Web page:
Unlike earlier generations of college women, who consumed food with little regard to its structural composition, by the 1920s, elaborate nutritional guidelines stood between students and their appetites. The new guidelines did not incite dieting in and of themselves, but they dispensed the requisite tools for building and implementing dieting habits.
Incorporating the experiences of Spelman students complicates the picture, for there is no evidence that the average Spelman student experimented with dieting in the same way Cornell and Smith students did. It was not an issue in campus publications, college records or in the black press. Yet, as evidenced by photographs, Spelman women viewed, created, and imitated flapper fashions. They bobbed their hair, wore dropped waist dresses and bared their arms. They were also well aware of newer nutrition guidelines. Spelman College followed the newest nutritional guidelines in its health, hygiene and home economics courses as well as in its school menus and dining regimens. Yet it appears that Spelman women did not diet.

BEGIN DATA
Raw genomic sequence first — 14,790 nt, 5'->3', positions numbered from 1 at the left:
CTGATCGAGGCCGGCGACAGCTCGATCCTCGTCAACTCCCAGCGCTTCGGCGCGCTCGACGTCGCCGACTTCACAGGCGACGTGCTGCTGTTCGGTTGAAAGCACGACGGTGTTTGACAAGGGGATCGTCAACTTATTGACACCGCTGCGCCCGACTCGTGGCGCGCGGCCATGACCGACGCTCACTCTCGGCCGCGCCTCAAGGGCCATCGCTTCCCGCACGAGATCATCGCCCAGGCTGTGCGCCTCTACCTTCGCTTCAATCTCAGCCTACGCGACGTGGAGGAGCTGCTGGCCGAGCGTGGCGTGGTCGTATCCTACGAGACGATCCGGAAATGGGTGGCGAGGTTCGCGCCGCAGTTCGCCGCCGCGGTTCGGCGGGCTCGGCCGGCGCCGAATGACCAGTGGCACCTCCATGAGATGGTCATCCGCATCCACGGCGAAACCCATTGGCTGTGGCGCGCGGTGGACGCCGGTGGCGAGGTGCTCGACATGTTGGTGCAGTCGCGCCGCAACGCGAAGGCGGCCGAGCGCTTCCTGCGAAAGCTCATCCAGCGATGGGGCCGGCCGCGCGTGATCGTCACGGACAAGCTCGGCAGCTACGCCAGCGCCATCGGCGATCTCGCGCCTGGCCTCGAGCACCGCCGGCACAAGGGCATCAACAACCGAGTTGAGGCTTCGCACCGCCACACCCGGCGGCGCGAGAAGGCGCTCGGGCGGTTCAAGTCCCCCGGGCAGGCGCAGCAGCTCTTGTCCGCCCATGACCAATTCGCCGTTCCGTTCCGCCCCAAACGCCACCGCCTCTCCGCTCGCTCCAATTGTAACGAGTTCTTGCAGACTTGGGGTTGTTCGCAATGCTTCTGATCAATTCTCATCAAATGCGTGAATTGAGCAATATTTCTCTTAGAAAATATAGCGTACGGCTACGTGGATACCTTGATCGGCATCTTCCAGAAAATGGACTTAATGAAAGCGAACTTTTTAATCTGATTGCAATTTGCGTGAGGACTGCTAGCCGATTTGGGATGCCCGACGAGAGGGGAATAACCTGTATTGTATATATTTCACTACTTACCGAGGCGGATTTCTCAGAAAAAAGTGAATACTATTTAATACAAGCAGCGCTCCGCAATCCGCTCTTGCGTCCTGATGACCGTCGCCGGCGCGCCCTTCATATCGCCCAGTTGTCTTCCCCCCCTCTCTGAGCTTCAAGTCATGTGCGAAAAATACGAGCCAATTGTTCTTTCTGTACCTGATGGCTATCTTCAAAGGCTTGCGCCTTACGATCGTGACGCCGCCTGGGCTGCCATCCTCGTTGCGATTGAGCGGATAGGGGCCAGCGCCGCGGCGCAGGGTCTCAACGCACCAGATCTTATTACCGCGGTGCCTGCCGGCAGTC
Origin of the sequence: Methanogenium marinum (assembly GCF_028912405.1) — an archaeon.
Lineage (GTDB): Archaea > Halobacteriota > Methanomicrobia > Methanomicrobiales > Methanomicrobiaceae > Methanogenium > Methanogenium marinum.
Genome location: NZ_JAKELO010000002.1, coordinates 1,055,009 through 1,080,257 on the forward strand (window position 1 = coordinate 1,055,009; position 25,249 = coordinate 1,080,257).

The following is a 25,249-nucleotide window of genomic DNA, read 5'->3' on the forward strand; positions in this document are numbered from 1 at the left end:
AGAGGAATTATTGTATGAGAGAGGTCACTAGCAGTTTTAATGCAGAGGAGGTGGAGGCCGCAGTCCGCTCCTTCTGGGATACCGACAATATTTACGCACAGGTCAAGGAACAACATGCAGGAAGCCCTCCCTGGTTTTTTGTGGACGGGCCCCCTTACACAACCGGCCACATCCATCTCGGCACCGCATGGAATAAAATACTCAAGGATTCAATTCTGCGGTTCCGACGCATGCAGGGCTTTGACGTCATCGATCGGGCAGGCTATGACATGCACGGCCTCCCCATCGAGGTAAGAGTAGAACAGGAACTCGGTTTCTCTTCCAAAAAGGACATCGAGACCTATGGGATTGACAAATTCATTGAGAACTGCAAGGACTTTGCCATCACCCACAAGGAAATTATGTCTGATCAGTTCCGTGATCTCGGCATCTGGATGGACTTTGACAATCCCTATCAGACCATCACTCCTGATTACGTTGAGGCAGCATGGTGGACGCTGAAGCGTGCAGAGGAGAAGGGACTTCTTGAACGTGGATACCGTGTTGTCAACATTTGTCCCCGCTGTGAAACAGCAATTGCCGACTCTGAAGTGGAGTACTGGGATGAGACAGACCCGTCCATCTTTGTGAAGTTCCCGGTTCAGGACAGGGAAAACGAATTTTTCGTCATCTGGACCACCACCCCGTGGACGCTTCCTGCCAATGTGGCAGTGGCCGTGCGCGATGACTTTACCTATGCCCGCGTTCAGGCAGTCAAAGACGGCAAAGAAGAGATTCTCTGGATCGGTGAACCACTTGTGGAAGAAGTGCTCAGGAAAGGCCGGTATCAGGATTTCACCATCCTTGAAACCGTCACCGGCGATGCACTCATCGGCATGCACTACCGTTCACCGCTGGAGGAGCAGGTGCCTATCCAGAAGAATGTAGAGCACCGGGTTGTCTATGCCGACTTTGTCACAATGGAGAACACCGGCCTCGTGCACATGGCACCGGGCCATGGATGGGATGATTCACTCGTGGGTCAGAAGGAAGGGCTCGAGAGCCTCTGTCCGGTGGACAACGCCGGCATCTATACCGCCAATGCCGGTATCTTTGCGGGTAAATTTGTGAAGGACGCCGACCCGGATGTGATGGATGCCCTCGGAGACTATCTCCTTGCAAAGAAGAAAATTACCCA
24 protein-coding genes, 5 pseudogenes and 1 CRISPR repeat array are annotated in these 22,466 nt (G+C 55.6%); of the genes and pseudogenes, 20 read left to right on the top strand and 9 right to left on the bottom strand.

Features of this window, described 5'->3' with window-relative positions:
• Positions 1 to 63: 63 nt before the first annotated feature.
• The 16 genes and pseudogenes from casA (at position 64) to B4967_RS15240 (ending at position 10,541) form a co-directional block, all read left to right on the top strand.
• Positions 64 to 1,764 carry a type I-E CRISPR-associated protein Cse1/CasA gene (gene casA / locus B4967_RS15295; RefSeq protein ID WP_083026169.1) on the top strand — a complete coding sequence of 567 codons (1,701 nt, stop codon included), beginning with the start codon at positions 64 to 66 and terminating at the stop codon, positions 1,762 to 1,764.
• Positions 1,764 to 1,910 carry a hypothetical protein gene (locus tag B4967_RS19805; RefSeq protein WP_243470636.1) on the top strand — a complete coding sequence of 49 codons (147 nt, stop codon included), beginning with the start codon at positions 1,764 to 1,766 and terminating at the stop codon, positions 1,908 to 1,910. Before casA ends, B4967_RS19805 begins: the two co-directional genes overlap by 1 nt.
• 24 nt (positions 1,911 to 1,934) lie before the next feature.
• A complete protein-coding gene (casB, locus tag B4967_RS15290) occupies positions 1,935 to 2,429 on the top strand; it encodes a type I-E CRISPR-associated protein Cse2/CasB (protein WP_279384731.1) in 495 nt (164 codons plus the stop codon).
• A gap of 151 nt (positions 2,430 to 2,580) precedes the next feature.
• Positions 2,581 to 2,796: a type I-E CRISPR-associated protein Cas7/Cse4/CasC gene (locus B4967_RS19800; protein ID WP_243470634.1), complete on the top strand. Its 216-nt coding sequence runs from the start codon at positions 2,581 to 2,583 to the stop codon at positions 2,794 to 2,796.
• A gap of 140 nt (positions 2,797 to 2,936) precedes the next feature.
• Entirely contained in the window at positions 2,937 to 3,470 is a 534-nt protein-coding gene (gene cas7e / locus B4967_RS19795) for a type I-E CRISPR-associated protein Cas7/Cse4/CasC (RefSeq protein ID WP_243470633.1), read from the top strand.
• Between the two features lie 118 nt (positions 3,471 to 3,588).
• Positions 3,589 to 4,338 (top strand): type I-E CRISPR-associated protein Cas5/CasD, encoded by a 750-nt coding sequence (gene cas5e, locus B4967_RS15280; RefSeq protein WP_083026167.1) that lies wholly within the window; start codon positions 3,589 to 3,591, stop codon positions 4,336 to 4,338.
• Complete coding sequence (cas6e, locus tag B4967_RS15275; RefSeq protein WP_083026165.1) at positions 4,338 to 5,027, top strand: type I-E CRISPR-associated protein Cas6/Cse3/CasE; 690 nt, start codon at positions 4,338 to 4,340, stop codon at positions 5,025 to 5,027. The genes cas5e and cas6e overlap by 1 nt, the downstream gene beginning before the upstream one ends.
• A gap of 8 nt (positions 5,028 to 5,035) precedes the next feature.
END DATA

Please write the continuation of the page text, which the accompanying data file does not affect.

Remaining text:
Why not? Due to the limited archival sources at Spelman, we can only speculate on the answer. On the one hand, it would make sense that Spelman students dieted. Since both the act of dieting and a slim body denoted middle-class status in mainstream American culture, students could have employed dieting as one more strategy to demonstrate assimilation and affluence. On the other hand, if slenderness did not hold the same cultural and psychological capital it did for white women, it is unlikely African American women dieted in large numbers in the 1920s.